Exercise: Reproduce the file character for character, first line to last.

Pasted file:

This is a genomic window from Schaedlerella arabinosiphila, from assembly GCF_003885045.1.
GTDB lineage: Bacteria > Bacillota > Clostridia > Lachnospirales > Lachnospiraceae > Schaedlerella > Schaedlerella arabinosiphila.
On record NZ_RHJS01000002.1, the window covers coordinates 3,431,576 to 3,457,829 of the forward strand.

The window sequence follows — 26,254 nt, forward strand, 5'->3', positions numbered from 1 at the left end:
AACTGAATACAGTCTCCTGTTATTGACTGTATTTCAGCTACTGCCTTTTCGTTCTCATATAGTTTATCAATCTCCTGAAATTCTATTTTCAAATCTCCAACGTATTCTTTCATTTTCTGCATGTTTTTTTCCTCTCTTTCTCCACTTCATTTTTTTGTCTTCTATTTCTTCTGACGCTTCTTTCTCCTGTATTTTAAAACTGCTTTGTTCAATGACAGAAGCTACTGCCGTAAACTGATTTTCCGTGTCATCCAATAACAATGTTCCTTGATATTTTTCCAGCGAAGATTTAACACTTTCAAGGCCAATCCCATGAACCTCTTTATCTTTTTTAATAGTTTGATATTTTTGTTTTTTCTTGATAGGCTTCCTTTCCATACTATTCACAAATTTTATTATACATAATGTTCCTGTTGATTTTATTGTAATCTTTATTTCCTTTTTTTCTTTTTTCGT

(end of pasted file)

This is a genomic window from Schaedlerella arabinosiphila, from assembly GCF_003885045.1.
GTDB lineage: Bacteria > Bacillota > Clostridia > Lachnospirales > Lachnospiraceae > Schaedlerella > Schaedlerella arabinosiphila.
On record NZ_RHJS01000002.1, the window covers coordinates 3,431,576 to 3,457,829 of the forward strand.

The window sequence follows — 26,254 nt, forward strand, 5'->3', positions numbered from 1 at the left end:
AACTGAATACAGTCTCCTGTTATTGACTGTATTTCAGCTACTGCCTTTTCGTTCTCATATAGTTTATCAATCTCCTGAAATTCTATTTTCAAATCTCCAACGTATTCTTTCATTTTCTGCATGTTTTTTTCCTCTCTTTCTCCACTTCATTTTTTTGTCTTCTATTTCTTCTGACGCTTCTTTCTCCTGTATTTTAAAACTGCTTTGTTCAATGACAGAAGCTACTGCCGTAAACTGATTTTCCGTGTCATCCAATAACAATGTTCCTTGATATTTTTCCAGCGAAGATTTAACACTTTCAAGGCCAATCCCATGAACCTCTTTATCTTTTTTAATAGTTTGATATTTTTGTTTTTTCTTGATAGGCTTCCTTTCCATACTATTCACAAATTTTATTATACATAATGTTCCTGTTGATTTTATTGTAATCTTTATTTCCTTTTTTTCTTTTTTCGT